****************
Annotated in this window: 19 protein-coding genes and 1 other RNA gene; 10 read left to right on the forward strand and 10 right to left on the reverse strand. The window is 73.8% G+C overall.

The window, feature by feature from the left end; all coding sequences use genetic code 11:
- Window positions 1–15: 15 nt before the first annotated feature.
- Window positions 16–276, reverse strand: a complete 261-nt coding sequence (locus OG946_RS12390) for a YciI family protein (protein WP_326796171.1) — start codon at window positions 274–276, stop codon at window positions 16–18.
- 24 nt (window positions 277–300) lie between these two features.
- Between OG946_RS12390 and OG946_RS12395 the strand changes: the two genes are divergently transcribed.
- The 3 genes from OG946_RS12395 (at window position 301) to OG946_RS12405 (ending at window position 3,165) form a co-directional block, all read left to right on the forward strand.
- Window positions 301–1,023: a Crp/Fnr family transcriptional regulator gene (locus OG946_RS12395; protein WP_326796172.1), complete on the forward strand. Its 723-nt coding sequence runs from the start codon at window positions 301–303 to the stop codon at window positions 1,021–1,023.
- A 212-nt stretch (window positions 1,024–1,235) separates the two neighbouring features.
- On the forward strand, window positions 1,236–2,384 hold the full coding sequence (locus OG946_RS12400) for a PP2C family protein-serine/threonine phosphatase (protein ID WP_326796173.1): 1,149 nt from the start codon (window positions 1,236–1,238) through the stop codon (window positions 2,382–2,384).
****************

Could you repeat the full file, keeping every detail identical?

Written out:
Annotated in this window: 19 protein-coding genes and 1 other RNA gene; 10 read left to right on the forward strand and 10 right to left on the reverse strand. The window is 73.8% G+C overall.

The window, feature by feature from the left end; all coding sequences use genetic code 11:
- Window positions 1–15: 15 nt before the first annotated feature.
- Window positions 16–276, reverse strand: a complete 261-nt coding sequence (locus OG946_RS12390) for a YciI family protein (protein WP_326796171.1) — start codon at window positions 274–276, stop codon at window positions 16–18.
- 24 nt (window positions 277–300) lie between these two features.
- Between OG946_RS12390 and OG946_RS12395 the strand changes: the two genes are divergently transcribed.
- The 3 genes from OG946_RS12395 (at window position 301) to OG946_RS12405 (ending at window position 3,165) form a co-directional block, all read left to right on the forward strand.
- Window positions 301–1,023: a Crp/Fnr family transcriptional regulator gene (locus OG946_RS12395; protein WP_326796172.1), complete on the forward strand. Its 723-nt coding sequence runs from the start codon at window positions 301–303 to the stop codon at window positions 1,021–1,023.
- A 212-nt stretch (window positions 1,024–1,235) separates the two neighbouring features.
- On the forward strand, window positions 1,236–2,384 hold the full coding sequence (locus OG946_RS12400) for a PP2C family protein-serine/threonine phosphatase (protein ID WP_326796173.1): 1,149 nt from the start codon (window positions 1,236–1,238) through the stop codon (window positions 2,382–2,384).